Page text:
With several major wildfires already burning and additional hot and dry weather expected into next week, the fire situation will remain critical from Arizona to West Texas.
According to the Texas Forest Service, as of Friday, two major fires are burning across the western part of the state. These fires alone have already charred over 21,000 acres of land.
The largest of the fires located about 20 miles south of Amarillo, Tex. near the town of Canyon has already burned one home and it threatened at least 60 additional homes.
On Saturday, crews battling the blaze made progress, with 90 percent containment on the fire.
The second fire is smaller in size, but it threatens a more populated area, as it is located on the outskirts of Midland, Tex.
Thankfully firefighters have this fire 95 percent contained.
While the overall fire situation is mostly under control at the present time, additional fire development is possible through next week as hot and extremely dry conditions persist.
Winds will continue to gust between 25 and 45 mph this weekend from eastern Arizona to West Texas. The strongest winds will howl in the afternoon.
Locally higher gusts are possible, especially in the vicinity of New Mexico's higher terrain. This includes the Gila National Forest where any man-made fire activity has been completely prohibited throughout the forest.
The powerful winds will have no trouble spreading the existing or any new wildfires across the region's tinder-dry vegetation. The U.S. Drought Monitor reports that vast portions of New Mexico and Texas are currently experiencing extreme to exceptional drought conditions.
Rapid fire growth will be further aided by extremely low relative humidity and very warm afternoon temperatures through the end of the weekend.
Gusty winds and the high fire danger will then persist into Memorial Day across eastern Arizona, New Mexico, and West Texas.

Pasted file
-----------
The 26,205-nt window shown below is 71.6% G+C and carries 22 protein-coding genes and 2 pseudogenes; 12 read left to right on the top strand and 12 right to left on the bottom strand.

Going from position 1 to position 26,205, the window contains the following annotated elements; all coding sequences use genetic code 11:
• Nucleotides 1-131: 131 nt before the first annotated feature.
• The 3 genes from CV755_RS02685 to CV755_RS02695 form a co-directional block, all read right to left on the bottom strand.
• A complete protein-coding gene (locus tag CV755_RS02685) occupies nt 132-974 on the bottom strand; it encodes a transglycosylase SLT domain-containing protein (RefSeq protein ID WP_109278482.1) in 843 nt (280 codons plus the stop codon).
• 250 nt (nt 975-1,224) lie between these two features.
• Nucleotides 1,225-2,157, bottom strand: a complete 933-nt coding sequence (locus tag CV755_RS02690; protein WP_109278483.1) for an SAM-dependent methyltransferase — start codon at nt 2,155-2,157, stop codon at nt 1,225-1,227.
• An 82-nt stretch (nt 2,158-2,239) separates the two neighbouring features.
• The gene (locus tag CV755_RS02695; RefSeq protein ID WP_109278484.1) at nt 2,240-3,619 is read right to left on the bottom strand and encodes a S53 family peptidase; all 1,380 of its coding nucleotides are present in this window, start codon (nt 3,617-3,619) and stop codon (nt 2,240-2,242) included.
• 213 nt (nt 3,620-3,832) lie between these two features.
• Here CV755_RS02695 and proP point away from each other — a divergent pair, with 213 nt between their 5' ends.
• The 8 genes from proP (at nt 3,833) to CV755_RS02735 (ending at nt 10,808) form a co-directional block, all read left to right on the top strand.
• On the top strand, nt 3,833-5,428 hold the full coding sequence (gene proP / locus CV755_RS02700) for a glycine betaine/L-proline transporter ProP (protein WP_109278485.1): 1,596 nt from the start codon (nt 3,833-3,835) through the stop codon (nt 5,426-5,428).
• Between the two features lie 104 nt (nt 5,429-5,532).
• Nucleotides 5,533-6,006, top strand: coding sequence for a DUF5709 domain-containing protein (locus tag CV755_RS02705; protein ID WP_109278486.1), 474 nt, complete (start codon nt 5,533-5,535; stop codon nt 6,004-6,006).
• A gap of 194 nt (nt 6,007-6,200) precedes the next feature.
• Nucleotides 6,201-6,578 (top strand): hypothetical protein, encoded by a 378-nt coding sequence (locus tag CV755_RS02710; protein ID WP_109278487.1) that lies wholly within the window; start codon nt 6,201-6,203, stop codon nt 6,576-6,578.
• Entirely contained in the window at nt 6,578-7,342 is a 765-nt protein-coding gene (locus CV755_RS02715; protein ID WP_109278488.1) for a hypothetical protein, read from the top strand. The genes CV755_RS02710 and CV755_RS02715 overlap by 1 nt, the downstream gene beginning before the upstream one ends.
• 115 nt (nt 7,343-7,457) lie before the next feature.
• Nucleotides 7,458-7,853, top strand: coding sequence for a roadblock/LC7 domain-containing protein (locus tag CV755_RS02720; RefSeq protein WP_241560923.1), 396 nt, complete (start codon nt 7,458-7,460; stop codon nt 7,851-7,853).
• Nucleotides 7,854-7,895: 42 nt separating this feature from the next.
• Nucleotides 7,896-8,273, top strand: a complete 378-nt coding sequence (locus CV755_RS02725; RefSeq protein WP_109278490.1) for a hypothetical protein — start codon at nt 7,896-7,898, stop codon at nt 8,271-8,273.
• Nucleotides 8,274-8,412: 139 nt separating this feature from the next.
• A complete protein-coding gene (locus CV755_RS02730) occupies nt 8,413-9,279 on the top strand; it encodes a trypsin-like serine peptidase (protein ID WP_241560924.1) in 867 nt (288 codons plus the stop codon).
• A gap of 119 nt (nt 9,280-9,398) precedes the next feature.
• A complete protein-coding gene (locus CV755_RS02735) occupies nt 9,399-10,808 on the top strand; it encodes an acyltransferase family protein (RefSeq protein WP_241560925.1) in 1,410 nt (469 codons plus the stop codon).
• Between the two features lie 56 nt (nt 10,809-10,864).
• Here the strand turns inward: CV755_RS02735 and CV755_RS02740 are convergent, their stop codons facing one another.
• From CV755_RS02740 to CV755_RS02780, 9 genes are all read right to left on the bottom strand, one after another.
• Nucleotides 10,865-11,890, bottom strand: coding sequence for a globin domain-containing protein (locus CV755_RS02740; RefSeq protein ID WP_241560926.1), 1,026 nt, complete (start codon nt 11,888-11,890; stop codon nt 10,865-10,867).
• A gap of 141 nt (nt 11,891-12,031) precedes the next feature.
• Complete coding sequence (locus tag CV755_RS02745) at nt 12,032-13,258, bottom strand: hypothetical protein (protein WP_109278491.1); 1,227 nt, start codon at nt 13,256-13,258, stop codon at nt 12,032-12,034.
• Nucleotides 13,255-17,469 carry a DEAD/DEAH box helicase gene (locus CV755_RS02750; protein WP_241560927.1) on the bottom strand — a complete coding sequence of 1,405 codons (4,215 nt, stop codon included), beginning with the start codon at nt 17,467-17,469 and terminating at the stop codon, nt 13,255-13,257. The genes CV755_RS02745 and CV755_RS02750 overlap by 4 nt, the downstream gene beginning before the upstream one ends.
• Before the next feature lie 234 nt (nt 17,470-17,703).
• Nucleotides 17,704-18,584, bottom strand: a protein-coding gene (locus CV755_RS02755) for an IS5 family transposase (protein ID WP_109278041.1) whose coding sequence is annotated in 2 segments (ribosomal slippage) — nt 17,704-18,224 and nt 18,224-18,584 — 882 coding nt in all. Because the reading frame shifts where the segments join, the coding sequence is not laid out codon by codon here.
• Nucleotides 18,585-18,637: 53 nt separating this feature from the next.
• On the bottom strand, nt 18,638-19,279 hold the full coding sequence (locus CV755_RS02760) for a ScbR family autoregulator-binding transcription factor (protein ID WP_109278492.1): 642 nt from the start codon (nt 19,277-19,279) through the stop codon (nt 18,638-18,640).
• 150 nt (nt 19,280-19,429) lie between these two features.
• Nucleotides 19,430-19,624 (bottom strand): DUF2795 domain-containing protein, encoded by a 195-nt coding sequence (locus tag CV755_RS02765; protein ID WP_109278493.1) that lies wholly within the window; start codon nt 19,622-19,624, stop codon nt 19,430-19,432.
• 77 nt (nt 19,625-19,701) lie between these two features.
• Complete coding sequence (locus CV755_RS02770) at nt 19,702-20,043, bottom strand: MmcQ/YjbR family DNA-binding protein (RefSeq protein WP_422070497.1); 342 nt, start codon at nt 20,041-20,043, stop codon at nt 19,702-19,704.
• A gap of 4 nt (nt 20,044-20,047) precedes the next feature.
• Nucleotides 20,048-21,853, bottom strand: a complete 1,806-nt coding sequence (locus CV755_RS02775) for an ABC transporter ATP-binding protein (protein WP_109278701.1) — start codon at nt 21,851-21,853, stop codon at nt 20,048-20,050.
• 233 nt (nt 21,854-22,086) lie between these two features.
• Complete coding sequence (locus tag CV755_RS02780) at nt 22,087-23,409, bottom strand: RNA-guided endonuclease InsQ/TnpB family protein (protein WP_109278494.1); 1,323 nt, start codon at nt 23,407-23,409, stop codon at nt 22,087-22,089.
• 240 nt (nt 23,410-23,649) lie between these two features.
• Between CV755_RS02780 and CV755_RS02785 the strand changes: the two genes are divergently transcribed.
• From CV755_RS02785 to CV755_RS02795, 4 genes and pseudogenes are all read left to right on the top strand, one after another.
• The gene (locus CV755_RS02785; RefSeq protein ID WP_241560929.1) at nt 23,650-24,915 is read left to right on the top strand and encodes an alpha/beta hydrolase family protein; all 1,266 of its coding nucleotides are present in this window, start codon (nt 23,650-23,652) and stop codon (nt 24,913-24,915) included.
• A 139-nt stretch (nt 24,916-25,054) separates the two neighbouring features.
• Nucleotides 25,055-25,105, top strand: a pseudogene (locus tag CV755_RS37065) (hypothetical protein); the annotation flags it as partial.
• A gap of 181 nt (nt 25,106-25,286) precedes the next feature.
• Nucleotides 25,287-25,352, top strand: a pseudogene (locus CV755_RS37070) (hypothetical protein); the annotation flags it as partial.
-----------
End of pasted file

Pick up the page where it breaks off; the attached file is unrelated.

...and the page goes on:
The fire danger may lessen a little starting Tuesday as a surge of higher dewpoint air makes its way into western Texas and eastern New Mexico.
This slight moisture increase combined with lighter winds will help to bring fire danger levels down below critical values. However, the danger could ramp back up again late next week into next weekend.
All residents from eastern Arizona to West Texas are urged to use extreme caution when dealing with sparks or cigarette butts during the next few days.
The strong winds into Monday will do more than heighten the fire danger. Hazards for motorists will exist even when wildfires are not present.
The strength of the winds could overturn or steer semi-trucks and campers off roadways. Drivers of smaller trucks and cars will at least feel the winds tug on their vehicles.
All drivers will have to stay alert for visibility to dramatically drop in blowing dust, which could lead to chain-reaction accidents.
Residents should heed all posted warnings and burn bans. Some form of a burn ban is currently in effect for 188 of the 254 counties in Texas.
Heavy, gusty thunderstorms rumbled across the Upper Midwest on Saturday and caused disruptions to at least three college football games.
A planned launching of a rocket by SpaceX was halted early Saturday morning due to unfavorable weather conditions.
Fung-wong will spread heavy rainfall across South Korea and Japan next week.
The fall season will start of seasonable for Minneapolis as high pressure yields several pleasant days through midweek.
Locally heavy and gusty thunderstorms will erupt over the Upper Midwest and Great Lakes Saturday.
A surge of warmth will quickly be erased as thunderstorms and a cold front sweep through the Northeast on Sunday.
Hurricane Beulah spawned 115 tornadoes in Texas -- $5,000 damage, 28 injuries (Sept 20- 21, 1967).
West Yellowstone Montana (1983)
Minus 6 degrees (F) (Record for month is minus 9 degrees in continental U.S. This was also recorded at West Yellowstone).
Charleston, SC (1989)
Hurricane Hugo intensified throughout the day as it moved northwestward toward Charleston. Hugo made landfall just before midnight (Sept. 22) over Sullivans Island, north of Charleston, with winds estimated between 130 and 150 mph northeast of the eye. Central pressure at the time of landfall was 934 MB or 27.58 inches. Winds gusted from 100-119 mph in downtown Charleston. The storm surge northeast of Charleston reached 20 feet, destroying most beach homes on the Barrier Islands.